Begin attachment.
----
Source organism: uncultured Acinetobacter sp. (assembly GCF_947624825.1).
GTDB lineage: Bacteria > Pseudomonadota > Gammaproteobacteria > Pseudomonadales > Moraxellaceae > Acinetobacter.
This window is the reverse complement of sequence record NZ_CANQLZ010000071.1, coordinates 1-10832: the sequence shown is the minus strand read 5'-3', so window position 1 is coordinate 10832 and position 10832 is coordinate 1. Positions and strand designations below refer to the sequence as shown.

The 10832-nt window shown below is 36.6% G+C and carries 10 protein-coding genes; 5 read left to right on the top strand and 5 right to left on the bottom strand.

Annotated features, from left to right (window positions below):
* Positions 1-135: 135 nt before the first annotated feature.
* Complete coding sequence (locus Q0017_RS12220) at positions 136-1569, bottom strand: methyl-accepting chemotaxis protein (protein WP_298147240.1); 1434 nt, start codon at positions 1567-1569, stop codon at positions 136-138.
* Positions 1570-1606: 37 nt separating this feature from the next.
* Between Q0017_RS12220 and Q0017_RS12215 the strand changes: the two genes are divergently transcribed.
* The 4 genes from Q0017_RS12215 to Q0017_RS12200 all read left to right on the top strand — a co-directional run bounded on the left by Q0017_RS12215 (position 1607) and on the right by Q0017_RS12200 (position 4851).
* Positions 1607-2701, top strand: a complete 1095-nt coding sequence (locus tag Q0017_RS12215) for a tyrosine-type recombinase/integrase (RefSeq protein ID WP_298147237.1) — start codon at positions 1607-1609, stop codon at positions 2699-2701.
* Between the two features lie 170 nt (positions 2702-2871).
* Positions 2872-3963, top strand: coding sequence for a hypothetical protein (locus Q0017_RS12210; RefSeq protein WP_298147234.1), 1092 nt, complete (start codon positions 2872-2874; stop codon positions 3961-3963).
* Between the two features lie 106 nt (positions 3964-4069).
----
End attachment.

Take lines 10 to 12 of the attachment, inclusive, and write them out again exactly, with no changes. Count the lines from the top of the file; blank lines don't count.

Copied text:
* The 4 genes from Q0017_RS12215 to Q0017_RS12200 all read left to right on the top strand — a co-directional run bounded on the left by Q0017_RS12215 (position 1607) and on the right by Q0017_RS12200 (position 4851).
* Positions 1607-2701, top strand: a complete 1095-nt coding sequence (locus tag Q0017_RS12215) for a tyrosine-type recombinase/integrase (RefSeq protein ID WP_298147237.1) — start codon at positions 1607-1609, stop codon at positions 2699-2701.
* Between the two features lie 170 nt (positions 2702-2871).